Is common sense very common?
I always wonder how to judge the common sense of a person or of a decision-maker with my little common sense! Starting from Aristotle, so many brilliant social scientists tried to define common sense as sound, practical judgment concerning everyday matters, or a basic ability to perceive, understand and judge that has been shared by (“common to”) nearly all people.
In simple words, you can call it as good sense or it can be described as folk wisdom. I once even dared to ask a teacher, who questioned my common sense, to explain the phenomenon. And the reply was an eventful episode from the life of Mahatma Gandhi, the Father of the Indian freedom struggle.
Once, Gandhi, while boarding a train in South Africa along with his wife Kasturba, lost one of his shoes in his rush to get into the compartment. When he realised that he wouldn’t be able to retrieve his shoe, he immediately took off the other one and threw it towards the track. Kasturba, who never had any high regard to her husband’s common sense (courtesy historians), began ridiculing her husband, as ever.
Gandhi instantly served the clarification: “It would be better if someone gets a pair than just one shoe. At least he can use what I have lost.” I think this quick action easily constitutes an unparalleled definition for common sense. Once, when Pope Francis was addressing a crowd of nearly 150,000 people, a young boy joined him on stage. Later, the boy embraced the Pope and found his seat on the coveted chair.
Instead of expressing his anger, the Pope responded by patting the tiny tot on the head and carried on with his speech. Undoubtedly, the millions who witnessed the scene through television channels might have saluted the common sense of the first shepherd.
I can still recollect the smile of George Bush when an Iraqi Journalist threw shoes at him. He managed to brush aside the situation with a simple smile. In fact, the entire world felt his “smile” as “common sense”. Recently, in India, a nephew of one of the members of the legislative assembly in Bangalore posted derogative content in social media, hurting the religious sentiments of a particular community.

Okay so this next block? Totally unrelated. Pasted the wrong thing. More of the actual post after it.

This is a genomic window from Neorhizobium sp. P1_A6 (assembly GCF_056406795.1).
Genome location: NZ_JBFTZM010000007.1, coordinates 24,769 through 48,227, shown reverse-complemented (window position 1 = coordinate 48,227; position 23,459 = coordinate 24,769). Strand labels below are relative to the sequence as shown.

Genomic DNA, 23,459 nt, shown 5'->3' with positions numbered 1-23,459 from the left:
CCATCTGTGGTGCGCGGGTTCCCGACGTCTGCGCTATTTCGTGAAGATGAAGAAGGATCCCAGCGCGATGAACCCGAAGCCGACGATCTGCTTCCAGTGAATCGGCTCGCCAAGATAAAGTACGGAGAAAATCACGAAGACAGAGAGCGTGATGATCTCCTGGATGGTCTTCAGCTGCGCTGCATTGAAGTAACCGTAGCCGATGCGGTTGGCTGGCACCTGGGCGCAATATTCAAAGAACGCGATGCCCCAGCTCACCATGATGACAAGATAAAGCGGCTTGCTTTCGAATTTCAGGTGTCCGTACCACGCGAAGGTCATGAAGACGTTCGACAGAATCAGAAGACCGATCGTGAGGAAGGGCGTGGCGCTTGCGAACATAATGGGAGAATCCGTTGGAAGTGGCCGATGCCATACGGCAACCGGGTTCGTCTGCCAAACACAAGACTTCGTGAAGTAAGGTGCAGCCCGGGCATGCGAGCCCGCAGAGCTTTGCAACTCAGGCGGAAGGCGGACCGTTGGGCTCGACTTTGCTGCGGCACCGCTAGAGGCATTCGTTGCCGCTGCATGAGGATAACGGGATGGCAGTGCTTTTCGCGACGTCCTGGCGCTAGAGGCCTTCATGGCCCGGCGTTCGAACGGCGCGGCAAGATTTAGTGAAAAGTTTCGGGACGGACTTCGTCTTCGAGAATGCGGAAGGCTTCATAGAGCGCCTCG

This ended up in a clash where three persons died and injured many others. This person was later arrested by the police and sent to public prosecution. Unfortunately, later on, another party leader (also with no common sense) announced a 51 lakh reward on the head of the nephew of the MLA, which intensified the issue in the society.
After realising the trouble, he tried to flee to Nepal, but the police managed to snag him. When you sit on a decision-maker’s seat, especially in a daily newspaper, it is important to use the wisdom and common sense not to publish or post any content which can incite religious sentiments or possibly incite dislike or hatred among communities.
Yesterday, when one of our online team members asked permission to post the video of a local woman damaging a shop in Juffair and defaming a sect and its idols, my first response was a big “NO” and “WAIT”. Most of the time, those who work on online platforms think only about the reach.
Online media is a very sensitive place where one can easily damage the reputation of an individual or country by posting an unwanted inciting video or post. Bahrain’s name is known globally for its religious harmony and tolerance. As expected, Bahrain’s legal system worked swiftly and arrested the woman within hours.
The Diplomatic Advisor to His Majesty the King, the former Foreign Minister, condemned the incident. I still remember the day we had a power cut for a few hours; the next day, the highest authorities had apologised for the inconvenience caused to the citizens.
This makes Bahrain a perfect model for other countries to follow. I think only a simpleton may allow publishing such videos and the one with no common sense may allow random people to post inciting comments. Am I making sense? Or is my common sense at stake?